Why We Disagree about Human Nature

Elizabeth Hannon; Tim Lewens

My review 2023-09-26

This is an anthology. It is, unsurprisingly, a mixed bag. That said, the various contributions do make up a fairly diverse and well-presented set of viewpoints. What does the idea of human nature mean? What is it supposed to do? Is it meaningful in light of the combined influence of nature and culture on human existence?

Tim Lewens writes a nice introduction to both the debate in general, and the contributions in this volume.

Edouard Machery defends his nomological account of human nature: It characterizes human nature as a set of traits that human beings tend to possess as a result of the evolution of their species. The traits need not be distinctive of humans, nor need they be shared by all humans; they merely need to be typical. I have some sympathy with this view, but there are problems, for instance with the trait of sex: is being male of female typical? Clearly that trait, having two possible values (yes, that is another debate) should be included, but it appears that the nomological account does not do that.

Grant Ramsey offers an alternative in the shape of a trait bin and trait cluster account. Here, traits come in a limited set of possible combinations, that may vary over a human being's life. It can therefore handle the development of a human being. This approach also seems able to handle the influence of culture, broadly construed, over a human being's life. My own views are closest to this account, although I would present it differently.

Karola Stots and Paul Griffiths emphasises the developmental trajectory of a human being, and how various influences overtime mould the human being. They argue that human nature is not embodied in one input to development, such as the genome. Organisms are fundamentally processes, they say, and therefore a developmental systems account is most appropriate. I sympathize, but I am not entirely clear what it means in concrete terms.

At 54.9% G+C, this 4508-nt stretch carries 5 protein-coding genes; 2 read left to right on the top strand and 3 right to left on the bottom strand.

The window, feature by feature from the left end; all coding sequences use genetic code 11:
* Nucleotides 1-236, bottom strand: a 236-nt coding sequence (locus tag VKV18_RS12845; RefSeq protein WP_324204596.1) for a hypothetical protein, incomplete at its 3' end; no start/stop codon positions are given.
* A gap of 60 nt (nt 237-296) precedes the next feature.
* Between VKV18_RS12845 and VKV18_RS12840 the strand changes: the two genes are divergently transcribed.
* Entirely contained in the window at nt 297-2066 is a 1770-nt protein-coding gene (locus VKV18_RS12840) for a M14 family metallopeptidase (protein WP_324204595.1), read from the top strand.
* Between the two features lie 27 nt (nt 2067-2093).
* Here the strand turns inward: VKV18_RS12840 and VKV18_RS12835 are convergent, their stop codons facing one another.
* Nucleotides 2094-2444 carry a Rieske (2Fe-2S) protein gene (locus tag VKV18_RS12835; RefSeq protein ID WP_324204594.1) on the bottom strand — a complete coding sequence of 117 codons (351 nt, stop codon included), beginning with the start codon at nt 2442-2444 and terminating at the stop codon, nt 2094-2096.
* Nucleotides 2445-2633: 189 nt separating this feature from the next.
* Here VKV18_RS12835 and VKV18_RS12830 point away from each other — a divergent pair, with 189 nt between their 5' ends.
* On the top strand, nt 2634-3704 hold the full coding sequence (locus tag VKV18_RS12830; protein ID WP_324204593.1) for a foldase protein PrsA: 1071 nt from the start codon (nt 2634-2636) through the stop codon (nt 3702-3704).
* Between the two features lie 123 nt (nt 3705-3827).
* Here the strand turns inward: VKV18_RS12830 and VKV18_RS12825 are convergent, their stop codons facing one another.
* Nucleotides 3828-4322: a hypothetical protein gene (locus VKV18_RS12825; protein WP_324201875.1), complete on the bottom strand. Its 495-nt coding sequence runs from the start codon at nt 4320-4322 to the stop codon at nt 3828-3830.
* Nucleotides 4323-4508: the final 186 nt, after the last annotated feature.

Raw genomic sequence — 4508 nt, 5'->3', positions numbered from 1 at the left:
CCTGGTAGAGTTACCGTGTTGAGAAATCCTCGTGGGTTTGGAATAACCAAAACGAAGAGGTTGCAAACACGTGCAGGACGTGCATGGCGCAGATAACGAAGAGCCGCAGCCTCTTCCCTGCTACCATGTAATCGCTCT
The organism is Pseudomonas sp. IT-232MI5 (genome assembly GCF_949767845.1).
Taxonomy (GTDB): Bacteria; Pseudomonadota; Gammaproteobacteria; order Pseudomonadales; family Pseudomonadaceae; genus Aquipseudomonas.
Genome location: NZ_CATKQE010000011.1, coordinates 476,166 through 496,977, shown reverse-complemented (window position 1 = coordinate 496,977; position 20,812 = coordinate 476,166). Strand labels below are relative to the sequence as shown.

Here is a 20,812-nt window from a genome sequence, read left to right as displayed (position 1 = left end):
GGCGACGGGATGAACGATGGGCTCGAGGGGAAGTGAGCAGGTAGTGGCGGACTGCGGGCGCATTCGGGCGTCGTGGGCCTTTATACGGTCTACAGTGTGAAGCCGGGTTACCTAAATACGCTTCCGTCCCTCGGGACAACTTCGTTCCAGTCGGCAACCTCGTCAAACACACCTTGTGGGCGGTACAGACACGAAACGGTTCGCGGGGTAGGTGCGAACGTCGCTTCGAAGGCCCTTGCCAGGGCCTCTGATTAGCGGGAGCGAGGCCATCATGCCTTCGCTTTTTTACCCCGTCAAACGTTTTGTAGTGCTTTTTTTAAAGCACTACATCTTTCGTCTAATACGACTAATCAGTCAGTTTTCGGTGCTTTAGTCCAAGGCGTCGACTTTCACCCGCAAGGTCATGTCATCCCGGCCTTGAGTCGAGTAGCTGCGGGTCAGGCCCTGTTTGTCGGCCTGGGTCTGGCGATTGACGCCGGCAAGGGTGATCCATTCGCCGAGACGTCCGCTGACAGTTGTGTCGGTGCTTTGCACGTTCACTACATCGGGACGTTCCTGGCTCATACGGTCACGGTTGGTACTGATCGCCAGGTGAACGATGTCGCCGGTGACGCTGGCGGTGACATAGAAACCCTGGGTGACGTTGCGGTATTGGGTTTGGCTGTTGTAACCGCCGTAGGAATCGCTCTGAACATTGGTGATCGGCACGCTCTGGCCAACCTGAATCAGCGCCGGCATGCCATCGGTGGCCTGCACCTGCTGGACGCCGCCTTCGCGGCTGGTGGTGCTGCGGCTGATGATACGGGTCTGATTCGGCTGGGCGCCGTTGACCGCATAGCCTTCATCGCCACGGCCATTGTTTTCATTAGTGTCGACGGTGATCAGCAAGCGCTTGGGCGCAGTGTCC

Cecilia Heyes thinks the idea of human nature should be patched up rather than eliminated. She discusses the idea of natural pedagogy as a concrete example of how one could discuss one facet of human nature. Natural pedagogy proposes that human infants genetically inherit a well-organised package of biases, tendencies and skills making them receptive to deliberate attempts by adults to convey information. She analyses the evidence for the genetic basis and finds it to be weak. She suggests that a hybrid of the nomological view and what she refers to as "evolutionary causal essentialism" might be fruitful. She thinks "Mother Culture" does a lot of the hard work in preparing children to be taught. I am not fully convinced by her arguments, but they require some serious thought.

John Dupré wants to view humans as processes. He says that seeing human behaviour as a uniquely developed capacity for flexible response to the environment makes it unsurprising that it is difficult to provide a definite account of human behaviour. Even though he says that humans are neither blank slates, nor machines with a predetermined programme, he ends up saying that since the notion of human nature is commonly associated with a set of fixed properties, it is safest to dispense with its use altogether. I find this conclusion fundamentally dissatisfying. If humans have a uniquely developed capacity for flexible responses, then that is part of human nature.